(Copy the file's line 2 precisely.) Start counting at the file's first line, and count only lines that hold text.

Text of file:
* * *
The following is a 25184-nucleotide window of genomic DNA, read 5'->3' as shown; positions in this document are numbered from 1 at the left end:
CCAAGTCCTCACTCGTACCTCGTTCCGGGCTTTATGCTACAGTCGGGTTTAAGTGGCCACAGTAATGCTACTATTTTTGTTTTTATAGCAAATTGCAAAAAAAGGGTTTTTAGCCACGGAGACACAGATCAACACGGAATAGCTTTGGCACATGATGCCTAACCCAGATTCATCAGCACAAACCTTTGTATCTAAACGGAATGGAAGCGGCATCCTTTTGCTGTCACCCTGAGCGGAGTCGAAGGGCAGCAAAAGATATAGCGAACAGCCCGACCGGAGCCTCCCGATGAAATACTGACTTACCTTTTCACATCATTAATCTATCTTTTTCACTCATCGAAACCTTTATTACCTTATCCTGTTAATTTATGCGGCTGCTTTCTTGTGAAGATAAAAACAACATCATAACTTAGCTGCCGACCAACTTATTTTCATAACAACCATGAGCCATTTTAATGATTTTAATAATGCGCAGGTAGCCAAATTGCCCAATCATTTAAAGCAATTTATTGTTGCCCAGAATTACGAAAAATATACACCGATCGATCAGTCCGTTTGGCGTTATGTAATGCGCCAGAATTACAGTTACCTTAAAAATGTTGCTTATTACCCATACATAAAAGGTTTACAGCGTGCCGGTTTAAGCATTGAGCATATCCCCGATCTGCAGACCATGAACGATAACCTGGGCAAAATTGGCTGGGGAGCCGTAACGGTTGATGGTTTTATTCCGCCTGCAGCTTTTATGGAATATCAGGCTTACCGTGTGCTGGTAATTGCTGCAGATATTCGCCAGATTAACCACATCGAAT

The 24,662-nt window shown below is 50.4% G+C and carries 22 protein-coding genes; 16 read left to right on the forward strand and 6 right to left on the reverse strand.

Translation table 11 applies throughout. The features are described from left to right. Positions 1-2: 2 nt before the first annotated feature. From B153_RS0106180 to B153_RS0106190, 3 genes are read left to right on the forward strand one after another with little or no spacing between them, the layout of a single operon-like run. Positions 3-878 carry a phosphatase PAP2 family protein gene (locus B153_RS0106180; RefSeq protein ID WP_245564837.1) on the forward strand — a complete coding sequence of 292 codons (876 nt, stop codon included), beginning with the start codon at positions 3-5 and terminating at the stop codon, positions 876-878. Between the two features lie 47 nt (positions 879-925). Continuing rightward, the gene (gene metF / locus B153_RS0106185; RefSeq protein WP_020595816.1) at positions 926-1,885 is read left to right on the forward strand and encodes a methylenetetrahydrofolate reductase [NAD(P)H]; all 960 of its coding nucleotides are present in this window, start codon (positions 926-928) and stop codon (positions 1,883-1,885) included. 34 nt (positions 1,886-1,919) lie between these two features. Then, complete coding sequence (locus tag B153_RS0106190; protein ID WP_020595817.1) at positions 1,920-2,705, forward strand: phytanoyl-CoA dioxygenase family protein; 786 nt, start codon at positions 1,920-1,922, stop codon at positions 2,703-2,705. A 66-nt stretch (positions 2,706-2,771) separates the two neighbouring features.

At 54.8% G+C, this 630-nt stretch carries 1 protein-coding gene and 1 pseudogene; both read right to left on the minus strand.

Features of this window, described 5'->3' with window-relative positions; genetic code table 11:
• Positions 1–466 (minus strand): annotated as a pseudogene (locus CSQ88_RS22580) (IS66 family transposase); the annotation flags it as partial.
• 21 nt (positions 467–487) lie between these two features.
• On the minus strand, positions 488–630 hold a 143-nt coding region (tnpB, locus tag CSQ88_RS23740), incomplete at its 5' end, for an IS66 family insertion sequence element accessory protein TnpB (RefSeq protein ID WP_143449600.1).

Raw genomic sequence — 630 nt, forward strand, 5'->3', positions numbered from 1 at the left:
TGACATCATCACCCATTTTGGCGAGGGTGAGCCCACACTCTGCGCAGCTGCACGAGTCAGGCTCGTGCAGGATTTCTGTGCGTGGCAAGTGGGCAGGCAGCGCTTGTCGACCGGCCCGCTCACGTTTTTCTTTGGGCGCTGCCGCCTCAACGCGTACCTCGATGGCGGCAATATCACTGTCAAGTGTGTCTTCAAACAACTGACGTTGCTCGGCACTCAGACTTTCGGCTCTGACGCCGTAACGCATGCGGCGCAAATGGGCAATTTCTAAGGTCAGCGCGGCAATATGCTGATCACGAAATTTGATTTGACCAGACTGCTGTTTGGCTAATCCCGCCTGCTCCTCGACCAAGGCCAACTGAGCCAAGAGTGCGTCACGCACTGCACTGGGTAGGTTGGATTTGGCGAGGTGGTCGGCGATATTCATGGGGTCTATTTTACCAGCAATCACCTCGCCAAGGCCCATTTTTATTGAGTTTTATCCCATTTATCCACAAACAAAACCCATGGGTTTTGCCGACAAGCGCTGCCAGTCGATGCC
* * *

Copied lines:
CCAAGTCCTCACTCGTACCTCGTTCCGGGCTTTATGCTACAGTCGGGTTTAAGTGGCCACAGTAATGCTACTATTTTTGTTTTTATAGCAAATTGCAAAAAAAGGGTTTTTAGCCACGGAGACACAGATCAACACGGAATAGCTTTGGCACATGATGCCTAACCCAGATTCATCAGCACAAACCTTTGTATCTAAACGGAATGGAAGCGGCATCCTTTTGCTGTCACCCTGAGCGGAGTCGAAGGGCAGCAAAAGATATAGCGAACAGCCCGACCGGAGCCTCCCGATGAAATACTGACTTACCTTTTCACATCATTAATCTATCTTTTTCACTCATCGAAACCTTTATTACCTTATCCTGTTAATTTATGCGGCTGCTTTCTTGTGAAGATAAAAACAACATCATAACTTAGCTGCCGACCAACTTATTTTCATAACAACCATGAGCCATTTTAATGATTTTAATAATGCGCAGGTAGCCAAATTGCCCAATCATTTAAAGCAATTTATTGTTGCCCAGAATTACGAAAAATATACACCGATCGATCAGTCCGTTTGGCGTTATGTAATGCGCCAGAATTACAGTTACCTTAAAAATGTTGCTTATTACCCATACATAAAAGGTTTACAGCGTGCCGGTTTAAGCATTGAGCATATCCCCGATCTGCAGACCATGAACGATAACCTGGGCAAAATTGGCTGGGGAGCCGTAACGGTTGATGGTTTTATTCCGCCTGCAGCTTTTATGGAATATCAGGCTTACCGTGTGCTGGTAATTGCTGCAGATATTCGCCAGATTAACCACATCGAAT